Then came the controversial pick-off play by catcher Willson Contreras to first baseman Anthony Rizzo. By the letter of the law, it may be true that Lobaton’s foot came off the bag for a split second while the first baseman’s tag was on him, but it’s arguable whether the replay clearly showed that. Perhaps they had a better angle in New York.

Still, it’s a tough way to end a rally. This was the bottom of the eighth inning of a 9-8 game with two outs, two runners on, and the Nationals’ leadoff batter at the plate. To have the inning end on that call is not what most baseball fans want (Cubs fans excluded, perhaps).

Davis was back on the mound for the bottom of the ninth. He’d thrown 28 pitches. It’s fair to wonder how long he would go if he ran into trouble. Was Maddon willing to let him throw 40 pitches? Fifty pitches? Sixty pitches?

At this point, I got a call from a friend who was also watching the game. He wanted to know what Davis’ contract status was. I looked it up. He’s a free agent after this season. My friend said, “So Maddon is fine abusing his arm, like he did with Aroldis Chapman last year?”

Chapman, you may recall, was leaned on heavily in the World Series last year. He threw 42 pitches in Game 5, then had one day of rest and came back to throw 20 pitches in Game 6, even though the Cubs led by five runs when he came into the game. In Game 7, on no days rest, Chapman came into the game in the eighth and allowed Cleveland to tie it, then came back out for the ninth. He threw 35 pitches in the game. In the final three games of the series, across four days, Chapman threw 97 pitches.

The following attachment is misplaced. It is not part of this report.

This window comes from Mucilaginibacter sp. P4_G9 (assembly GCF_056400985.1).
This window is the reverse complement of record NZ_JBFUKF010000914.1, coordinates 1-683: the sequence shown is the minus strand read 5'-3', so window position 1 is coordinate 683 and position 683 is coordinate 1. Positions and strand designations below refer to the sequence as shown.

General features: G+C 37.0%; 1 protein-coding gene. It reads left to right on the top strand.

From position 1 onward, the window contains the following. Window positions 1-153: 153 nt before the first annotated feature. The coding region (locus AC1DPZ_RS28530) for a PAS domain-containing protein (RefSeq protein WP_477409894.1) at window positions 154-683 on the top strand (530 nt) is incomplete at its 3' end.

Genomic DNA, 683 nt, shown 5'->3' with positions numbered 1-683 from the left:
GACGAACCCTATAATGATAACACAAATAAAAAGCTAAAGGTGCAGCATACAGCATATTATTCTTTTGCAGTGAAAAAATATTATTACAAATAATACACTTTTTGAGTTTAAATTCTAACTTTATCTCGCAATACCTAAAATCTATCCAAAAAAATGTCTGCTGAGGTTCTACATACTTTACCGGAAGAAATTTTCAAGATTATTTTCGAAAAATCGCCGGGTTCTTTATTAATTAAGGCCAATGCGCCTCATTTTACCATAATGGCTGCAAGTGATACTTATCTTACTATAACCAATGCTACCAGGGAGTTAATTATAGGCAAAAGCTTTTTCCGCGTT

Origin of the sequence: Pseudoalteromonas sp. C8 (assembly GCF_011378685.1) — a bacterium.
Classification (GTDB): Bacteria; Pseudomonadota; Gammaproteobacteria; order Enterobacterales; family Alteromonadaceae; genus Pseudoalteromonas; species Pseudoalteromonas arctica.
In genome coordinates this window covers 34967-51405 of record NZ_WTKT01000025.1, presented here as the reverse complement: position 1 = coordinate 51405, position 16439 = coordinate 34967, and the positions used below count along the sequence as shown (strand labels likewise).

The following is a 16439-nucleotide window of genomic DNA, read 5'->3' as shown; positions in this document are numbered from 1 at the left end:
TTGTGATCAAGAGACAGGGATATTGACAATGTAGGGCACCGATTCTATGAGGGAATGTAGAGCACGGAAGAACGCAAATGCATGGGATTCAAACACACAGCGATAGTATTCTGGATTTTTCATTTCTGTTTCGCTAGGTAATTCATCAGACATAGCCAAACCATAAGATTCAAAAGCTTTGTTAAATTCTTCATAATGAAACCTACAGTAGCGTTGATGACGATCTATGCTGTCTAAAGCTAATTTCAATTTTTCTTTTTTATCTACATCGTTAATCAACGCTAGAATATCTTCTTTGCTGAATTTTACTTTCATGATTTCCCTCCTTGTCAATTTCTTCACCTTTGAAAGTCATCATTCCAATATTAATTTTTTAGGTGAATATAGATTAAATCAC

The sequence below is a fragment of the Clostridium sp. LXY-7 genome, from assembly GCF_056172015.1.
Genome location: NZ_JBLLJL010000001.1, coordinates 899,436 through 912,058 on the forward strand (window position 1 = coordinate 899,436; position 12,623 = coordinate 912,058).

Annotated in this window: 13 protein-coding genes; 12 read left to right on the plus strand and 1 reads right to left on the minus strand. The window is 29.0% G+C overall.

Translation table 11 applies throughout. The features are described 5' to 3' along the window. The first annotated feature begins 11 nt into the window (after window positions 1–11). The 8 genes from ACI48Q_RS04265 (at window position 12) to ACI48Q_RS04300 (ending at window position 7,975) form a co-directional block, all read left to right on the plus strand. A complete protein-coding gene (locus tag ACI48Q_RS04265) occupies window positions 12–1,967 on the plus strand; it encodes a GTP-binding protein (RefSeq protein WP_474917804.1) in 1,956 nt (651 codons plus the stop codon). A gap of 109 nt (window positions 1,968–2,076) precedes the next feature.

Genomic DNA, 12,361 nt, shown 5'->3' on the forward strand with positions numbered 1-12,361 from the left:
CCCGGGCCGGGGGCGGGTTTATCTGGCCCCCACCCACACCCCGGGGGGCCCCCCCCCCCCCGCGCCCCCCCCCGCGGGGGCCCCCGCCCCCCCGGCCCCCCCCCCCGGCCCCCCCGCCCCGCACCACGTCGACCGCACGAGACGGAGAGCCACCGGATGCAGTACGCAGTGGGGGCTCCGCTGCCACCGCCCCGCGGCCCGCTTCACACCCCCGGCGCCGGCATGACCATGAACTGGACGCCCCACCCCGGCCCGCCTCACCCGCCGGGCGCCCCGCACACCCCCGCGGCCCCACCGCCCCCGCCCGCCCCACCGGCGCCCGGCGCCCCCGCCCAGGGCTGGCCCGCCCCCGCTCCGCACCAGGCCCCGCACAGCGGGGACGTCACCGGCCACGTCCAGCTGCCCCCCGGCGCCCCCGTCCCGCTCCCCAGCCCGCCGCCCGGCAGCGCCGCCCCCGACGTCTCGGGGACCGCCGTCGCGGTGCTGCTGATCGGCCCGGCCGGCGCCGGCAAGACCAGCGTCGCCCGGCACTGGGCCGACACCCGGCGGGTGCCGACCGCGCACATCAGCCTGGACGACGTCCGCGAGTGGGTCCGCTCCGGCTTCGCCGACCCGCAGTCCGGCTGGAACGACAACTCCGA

Chapman was a free agent and signed with the Yankees in the offseason. Davis is a free agent after this season. The Cubs don’t have a financial incentive to preserve Davis’ arm. They can push him to the limit to win games this postseason, then let whatever abuse his arm endures be the problem of the next team to sign him.

It’s fair to wonder, though, does a major league manager have any responsibility to protect a pitcher even in a must-win game? At what point does Maddon consider taking out Davis to preserve the pitcher’s arm? Davis is an adult. He’s being paid $10 million this season to close out games for the Cubs. That’s his job. If the manager tells him to pitch, he pitches.

Also, given the culture of baseball, Davis has no choice but to pitch. He can’t ask out of that game if he feels a twinge in his elbow. He can’t refuse to pitch because it might cost him money on his next contract. Not that he would consider doing that. I’m sure he wanted to close out that game, but even if he did have concerns about the number of pitches he was throwing, he was in that game until Maddon removes him.

Next: Mariners season review, offseason preview

Davis got Trea Turner to fly to center on a 3-2 count, throwing six pitches. He struck out Jayson Werth on five pitches. The count went to 3-2 on Bryce Harper and Davis got him on a swinging strikeout to end the game on the 44th pitch he threw. It was a gutsy performance by a great closer and he should be commended, but you have to wonder about the long-term consequences.